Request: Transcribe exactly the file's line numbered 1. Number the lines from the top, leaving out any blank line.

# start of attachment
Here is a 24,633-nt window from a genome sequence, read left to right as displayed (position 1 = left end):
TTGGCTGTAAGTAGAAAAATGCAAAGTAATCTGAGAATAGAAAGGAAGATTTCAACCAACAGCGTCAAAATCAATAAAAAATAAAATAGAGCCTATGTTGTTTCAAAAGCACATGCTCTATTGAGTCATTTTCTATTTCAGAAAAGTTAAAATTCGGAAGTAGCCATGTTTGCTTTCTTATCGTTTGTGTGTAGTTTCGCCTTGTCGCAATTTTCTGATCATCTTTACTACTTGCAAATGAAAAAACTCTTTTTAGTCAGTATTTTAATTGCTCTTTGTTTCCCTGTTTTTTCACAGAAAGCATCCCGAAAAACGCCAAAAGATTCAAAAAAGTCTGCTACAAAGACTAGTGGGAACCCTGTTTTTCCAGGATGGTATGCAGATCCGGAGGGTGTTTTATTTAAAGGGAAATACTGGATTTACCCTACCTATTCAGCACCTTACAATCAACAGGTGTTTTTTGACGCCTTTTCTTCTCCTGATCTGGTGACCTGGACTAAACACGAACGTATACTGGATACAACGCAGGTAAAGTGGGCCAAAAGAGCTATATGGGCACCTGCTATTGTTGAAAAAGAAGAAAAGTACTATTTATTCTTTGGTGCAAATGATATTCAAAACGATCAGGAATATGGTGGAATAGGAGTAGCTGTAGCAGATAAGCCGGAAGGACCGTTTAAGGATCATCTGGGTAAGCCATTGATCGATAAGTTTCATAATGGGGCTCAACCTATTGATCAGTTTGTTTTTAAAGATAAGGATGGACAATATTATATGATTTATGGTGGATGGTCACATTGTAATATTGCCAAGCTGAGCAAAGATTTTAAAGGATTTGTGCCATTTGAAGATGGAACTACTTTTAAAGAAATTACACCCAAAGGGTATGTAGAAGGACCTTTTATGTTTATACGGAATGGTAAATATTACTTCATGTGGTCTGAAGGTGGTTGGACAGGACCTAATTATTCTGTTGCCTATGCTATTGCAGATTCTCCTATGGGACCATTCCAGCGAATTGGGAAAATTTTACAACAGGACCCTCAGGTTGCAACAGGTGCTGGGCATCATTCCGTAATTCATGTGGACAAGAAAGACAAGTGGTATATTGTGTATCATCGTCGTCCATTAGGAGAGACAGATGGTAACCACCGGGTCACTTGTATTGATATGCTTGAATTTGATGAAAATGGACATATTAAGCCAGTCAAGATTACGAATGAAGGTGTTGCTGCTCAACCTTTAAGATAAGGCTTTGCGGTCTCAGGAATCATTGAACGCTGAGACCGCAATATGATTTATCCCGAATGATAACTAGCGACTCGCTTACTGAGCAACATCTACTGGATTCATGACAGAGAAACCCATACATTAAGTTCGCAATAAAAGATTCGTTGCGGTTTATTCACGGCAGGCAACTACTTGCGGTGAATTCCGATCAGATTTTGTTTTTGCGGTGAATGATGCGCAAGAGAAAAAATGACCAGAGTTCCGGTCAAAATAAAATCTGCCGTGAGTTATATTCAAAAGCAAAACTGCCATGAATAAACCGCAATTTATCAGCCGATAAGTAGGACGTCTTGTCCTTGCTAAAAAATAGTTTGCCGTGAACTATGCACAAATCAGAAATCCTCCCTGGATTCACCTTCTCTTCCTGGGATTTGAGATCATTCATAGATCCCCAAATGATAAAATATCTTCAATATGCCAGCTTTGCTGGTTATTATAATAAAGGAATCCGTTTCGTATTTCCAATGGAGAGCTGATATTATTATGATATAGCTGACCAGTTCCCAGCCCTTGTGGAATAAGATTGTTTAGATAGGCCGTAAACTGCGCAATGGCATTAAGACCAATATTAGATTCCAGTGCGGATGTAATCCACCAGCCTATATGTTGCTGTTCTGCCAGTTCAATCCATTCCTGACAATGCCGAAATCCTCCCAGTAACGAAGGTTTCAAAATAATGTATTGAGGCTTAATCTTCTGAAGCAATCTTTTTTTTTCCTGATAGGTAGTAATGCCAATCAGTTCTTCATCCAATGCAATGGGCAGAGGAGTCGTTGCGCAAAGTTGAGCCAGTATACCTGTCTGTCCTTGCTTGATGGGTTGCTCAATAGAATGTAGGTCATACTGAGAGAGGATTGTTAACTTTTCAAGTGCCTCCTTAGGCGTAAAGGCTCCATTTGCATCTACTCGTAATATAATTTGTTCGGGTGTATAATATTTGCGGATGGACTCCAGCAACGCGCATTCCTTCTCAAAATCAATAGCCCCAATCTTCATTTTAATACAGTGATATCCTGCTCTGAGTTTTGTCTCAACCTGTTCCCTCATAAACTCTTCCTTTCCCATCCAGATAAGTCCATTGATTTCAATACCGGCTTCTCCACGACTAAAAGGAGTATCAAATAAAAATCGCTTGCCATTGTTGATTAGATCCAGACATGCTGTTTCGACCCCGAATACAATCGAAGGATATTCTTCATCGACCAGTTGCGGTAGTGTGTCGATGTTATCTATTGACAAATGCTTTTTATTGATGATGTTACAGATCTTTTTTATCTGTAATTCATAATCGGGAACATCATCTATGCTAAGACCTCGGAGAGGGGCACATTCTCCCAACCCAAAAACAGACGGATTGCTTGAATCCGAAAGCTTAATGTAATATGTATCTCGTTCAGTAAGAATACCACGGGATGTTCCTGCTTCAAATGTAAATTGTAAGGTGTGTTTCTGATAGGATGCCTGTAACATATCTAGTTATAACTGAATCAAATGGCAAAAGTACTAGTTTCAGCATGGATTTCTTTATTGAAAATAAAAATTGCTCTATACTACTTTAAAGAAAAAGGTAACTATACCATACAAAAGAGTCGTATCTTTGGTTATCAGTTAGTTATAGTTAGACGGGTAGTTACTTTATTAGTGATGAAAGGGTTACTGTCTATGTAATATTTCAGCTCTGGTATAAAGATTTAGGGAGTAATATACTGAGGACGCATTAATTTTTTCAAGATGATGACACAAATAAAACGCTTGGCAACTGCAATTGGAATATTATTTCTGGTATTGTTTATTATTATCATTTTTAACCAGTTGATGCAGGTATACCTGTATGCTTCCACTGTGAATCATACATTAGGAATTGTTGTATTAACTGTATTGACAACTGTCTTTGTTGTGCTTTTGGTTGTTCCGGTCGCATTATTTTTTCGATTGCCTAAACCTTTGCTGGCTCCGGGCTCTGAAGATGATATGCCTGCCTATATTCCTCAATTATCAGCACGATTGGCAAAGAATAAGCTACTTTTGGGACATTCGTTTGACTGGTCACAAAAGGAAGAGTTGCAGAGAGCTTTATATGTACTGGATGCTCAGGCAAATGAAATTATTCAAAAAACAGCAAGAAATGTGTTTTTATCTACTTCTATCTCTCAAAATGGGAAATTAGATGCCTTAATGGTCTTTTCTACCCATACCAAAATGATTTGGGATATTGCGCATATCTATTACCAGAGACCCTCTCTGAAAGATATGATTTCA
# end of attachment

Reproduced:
Here is a 24,633-nt window from a genome sequence, read left to right as displayed (position 1 = left end):